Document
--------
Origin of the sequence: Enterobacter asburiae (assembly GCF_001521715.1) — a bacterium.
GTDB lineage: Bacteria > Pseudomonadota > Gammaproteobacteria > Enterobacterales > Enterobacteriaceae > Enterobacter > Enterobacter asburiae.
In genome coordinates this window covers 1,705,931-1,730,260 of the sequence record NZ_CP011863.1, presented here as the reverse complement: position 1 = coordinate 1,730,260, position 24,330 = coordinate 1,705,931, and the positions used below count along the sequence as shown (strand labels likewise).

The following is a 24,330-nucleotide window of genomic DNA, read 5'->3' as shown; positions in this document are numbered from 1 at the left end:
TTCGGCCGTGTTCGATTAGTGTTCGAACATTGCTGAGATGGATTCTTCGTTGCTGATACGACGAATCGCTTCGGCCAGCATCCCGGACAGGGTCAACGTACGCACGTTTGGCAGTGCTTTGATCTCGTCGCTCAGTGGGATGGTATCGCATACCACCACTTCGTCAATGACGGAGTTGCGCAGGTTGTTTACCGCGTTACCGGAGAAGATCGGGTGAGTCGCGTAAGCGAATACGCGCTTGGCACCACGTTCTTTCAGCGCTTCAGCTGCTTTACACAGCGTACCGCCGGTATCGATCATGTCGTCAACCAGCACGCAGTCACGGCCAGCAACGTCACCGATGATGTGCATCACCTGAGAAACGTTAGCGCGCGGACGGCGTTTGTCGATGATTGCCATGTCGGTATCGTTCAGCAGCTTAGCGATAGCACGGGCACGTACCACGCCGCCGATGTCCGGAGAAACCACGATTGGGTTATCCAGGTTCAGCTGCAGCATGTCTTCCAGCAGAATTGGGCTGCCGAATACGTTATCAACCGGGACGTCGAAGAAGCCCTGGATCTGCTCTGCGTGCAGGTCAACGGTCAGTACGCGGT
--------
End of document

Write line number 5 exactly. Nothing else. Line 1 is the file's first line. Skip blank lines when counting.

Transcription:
TTCGGCCGTGTTCGATTAGTGTTCGAACATTGCTGAGATGGATTCTTCGTTGCTGATACGACGAATCGCTTCGGCCAGCATCCCGGACAGGGTCAACGTACGCACGTTTGGCAGTGCTTTGATCTCGTCGCTCAGTGGGATGGTATCGCATACCACCACTTCGTCAATGACGGAGTTGCGCAGGTTGTTTACCGCGTTACCGGAGAAGATCGGGTGAGTCGCGTAAGCGAATACGCGCTTGGCACCACGTTCTTTCAGCGCTTCAGCTGCTTTACACAGCGTACCGCCGGTATCGATCATGTCGTCAACCAGCACGCAGTCACGGCCAGCAACGTCACCGATGATGTGCATCACCTGAGAAACGTTAGCGCGCGGACGGCGTTTGTCGATGATTGCCATGTCGGTATCGTTCAGCAGCTTAGCGATAGCACGGGCACGTACCACGCCGCCGATGTCCGGAGAAACCACGATTGGGTTATCCAGGTTCAGCTGCAGCATGTCTTCCAGCAGAATTGGGCTGCCGAATACGTTATCAACCGGGACGTCGAAGAAGCCCTGGATCTGCTCTGCGTGCAGGTCAACGGTCAGTACGCGGT